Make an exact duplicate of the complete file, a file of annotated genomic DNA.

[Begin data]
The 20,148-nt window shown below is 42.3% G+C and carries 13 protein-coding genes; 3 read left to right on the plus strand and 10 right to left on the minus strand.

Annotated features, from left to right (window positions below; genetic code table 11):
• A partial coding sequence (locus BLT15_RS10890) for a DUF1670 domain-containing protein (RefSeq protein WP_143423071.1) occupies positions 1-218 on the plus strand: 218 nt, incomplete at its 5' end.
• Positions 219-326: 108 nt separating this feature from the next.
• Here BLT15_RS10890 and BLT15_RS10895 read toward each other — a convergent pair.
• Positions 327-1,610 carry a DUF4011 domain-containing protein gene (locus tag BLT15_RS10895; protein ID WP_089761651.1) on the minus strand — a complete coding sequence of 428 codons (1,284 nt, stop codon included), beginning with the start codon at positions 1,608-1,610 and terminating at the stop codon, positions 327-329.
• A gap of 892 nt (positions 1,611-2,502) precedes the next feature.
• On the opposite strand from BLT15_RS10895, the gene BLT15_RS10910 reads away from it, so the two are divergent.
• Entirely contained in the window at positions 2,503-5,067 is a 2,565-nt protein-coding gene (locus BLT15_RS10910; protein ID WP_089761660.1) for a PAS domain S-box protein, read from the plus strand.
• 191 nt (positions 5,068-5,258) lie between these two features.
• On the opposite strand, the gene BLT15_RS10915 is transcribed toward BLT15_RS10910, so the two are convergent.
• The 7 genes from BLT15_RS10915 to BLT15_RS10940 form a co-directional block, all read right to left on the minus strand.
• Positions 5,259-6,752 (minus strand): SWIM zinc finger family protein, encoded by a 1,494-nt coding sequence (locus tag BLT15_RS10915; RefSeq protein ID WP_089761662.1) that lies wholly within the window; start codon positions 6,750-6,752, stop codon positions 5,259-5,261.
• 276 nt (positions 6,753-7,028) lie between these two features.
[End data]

The 20,148-nt window shown below is 42.3% G+C and carries 13 protein-coding genes; 3 read left to right on the plus strand and 10 right to left on the minus strand.

Annotated features, from left to right (window positions below; genetic code table 11):
• A partial coding sequence (locus BLT15_RS10890) for a DUF1670 domain-containing protein (RefSeq protein WP_143423071.1) occupies positions 1-218 on the plus strand: 218 nt, incomplete at its 5' end.
• Positions 219-326: 108 nt separating this feature from the next.
• Here BLT15_RS10890 and BLT15_RS10895 read toward each other — a convergent pair.
• Positions 327-1,610 carry a DUF4011 domain-containing protein gene (locus tag BLT15_RS10895; protein ID WP_089761651.1) on the minus strand — a complete coding sequence of 428 codons (1,284 nt, stop codon included), beginning with the start codon at positions 1,608-1,610 and terminating at the stop codon, positions 327-329.
• A gap of 892 nt (positions 1,611-2,502) precedes the next feature.
• On the opposite strand from BLT15_RS10895, the gene BLT15_RS10910 reads away from it, so the two are divergent.
• Entirely contained in the window at positions 2,503-5,067 is a 2,565-nt protein-coding gene (locus BLT15_RS10910; protein ID WP_089761660.1) for a PAS domain S-box protein, read from the plus strand.
• 191 nt (positions 5,068-5,258) lie between these two features.
• On the opposite strand, the gene BLT15_RS10915 is transcribed toward BLT15_RS10910, so the two are convergent.
• The 7 genes from BLT15_RS10915 to BLT15_RS10940 form a co-directional block, all read right to left on the minus strand.
• Positions 5,259-6,752 (minus strand): SWIM zinc finger family protein, encoded by a 1,494-nt coding sequence (locus tag BLT15_RS10915; RefSeq protein ID WP_089761662.1) that lies wholly within the window; start codon positions 6,750-6,752, stop codon positions 5,259-5,261.
• 276 nt (positions 6,753-7,028) lie between these two features.